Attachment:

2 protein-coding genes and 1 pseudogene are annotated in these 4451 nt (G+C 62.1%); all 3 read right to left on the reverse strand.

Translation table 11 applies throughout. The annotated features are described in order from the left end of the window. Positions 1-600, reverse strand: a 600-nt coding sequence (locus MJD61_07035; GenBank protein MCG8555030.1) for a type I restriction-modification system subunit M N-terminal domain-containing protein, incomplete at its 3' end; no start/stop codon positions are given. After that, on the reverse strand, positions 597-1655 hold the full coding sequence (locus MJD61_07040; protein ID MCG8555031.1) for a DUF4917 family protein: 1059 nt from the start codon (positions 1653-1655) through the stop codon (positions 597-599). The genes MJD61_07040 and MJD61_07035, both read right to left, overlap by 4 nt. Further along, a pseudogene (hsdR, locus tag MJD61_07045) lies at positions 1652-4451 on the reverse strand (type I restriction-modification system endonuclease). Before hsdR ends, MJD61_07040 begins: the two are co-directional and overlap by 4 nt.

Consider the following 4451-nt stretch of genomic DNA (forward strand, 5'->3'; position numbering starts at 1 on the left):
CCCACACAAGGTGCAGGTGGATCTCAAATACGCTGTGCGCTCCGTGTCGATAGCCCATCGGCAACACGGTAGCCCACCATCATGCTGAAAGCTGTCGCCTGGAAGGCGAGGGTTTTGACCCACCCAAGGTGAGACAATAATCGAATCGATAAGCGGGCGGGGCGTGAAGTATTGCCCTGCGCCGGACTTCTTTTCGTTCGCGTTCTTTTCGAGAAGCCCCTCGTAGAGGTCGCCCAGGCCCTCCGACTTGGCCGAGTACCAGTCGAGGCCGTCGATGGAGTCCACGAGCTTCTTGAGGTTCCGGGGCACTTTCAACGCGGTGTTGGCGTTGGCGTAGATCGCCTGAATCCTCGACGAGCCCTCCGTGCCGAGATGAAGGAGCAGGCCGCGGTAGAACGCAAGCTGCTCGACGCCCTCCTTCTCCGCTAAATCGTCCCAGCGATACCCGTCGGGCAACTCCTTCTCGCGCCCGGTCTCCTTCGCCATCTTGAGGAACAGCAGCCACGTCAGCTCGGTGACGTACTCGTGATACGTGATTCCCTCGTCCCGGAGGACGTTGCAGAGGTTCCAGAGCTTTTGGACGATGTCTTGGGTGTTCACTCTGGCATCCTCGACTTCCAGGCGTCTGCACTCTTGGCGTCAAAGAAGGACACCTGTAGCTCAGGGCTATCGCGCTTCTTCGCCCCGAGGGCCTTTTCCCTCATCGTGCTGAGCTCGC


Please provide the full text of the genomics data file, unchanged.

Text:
2 protein-coding genes and 1 pseudogene are annotated in these 4451 nt (G+C 62.1%); all 3 read right to left on the reverse strand.

Translation table 11 applies throughout. The annotated features are described in order from the left end of the window. Positions 1-600, reverse strand: a 600-nt coding sequence (locus MJD61_07035; GenBank protein MCG8555030.1) for a type I restriction-modification system subunit M N-terminal domain-containing protein, incomplete at its 3' end; no start/stop codon positions are given. After that, on the reverse strand, positions 597-1655 hold the full coding sequence (locus MJD61_07040; protein ID MCG8555031.1) for a DUF4917 family protein: 1059 nt from the start codon (positions 1653-1655) through the stop codon (positions 597-599). The genes MJD61_07040 and MJD61_07035, both read right to left, overlap by 4 nt. Further along, a pseudogene (hsdR, locus tag MJD61_07045) lies at positions 1652-4451 on the reverse strand (type I restriction-modification system endonuclease). Before hsdR ends, MJD61_07040 begins: the two are co-directional and overlap by 4 nt.

Consider the following 4451-nt stretch of genomic DNA (forward strand, 5'->3'; position numbering starts at 1 on the left):
CCCACACAAGGTGCAGGTGGATCTCAAATACGCTGTGCGCTCCGTGTCGATAGCCCATCGGCAACACGGTAGCCCACCATCATGCTGAAAGCTGTCGCCTGGAAGGCGAGGGTTTTGACCCACCCAAGGTGAGACAATAATCGAATCGATAAGCGGGCGGGGCGTGAAGTATTGCCCTGCGCCGGACTTCTTTTCGTTCGCGTTCTTTTCGAGAAGCCCCTCGTAGAGGTCGCCCAGGCCCTCCGACTTGGCCGAGTACCAGTCGAGGCCGTCGATGGAGTCCACGAGCTTCTTGAGGTTCCGGGGCACTTTCAACGCGGTGTTGGCGTTGGCGTAGATCGCCTGAATCCTCGACGAGCCCTCCGTGCCGAGATGAAGGAGCAGGCCGCGGTAGAACGCAAGCTGCTCGACGCCCTCCTTCTCCGCTAAATCGTCCCAGCGATACCCGTCGGGCAACTCCTTCTCGCGCCCGGTCTCCTTCGCCATCTTGAGGAACAGCAGCCACGTCAGCTCGGTGACGTACTCGTGATACGTGATTCCCTCGTCCCGGAGGACGTTGCAGAGGTTCCAGAGCTTTTGGACGATGTCTTGGGTGTTCACTCTGGCATCCTCGACTTCCAGGCGTCTGCACTCTTGGCGTCAAAGAAGGACACCTGTAGCTCAGGGCTATCGCGCTTCTTCGCCCCGAGGGCCTTTTCCCTCATCGTGCTGAGCTCGC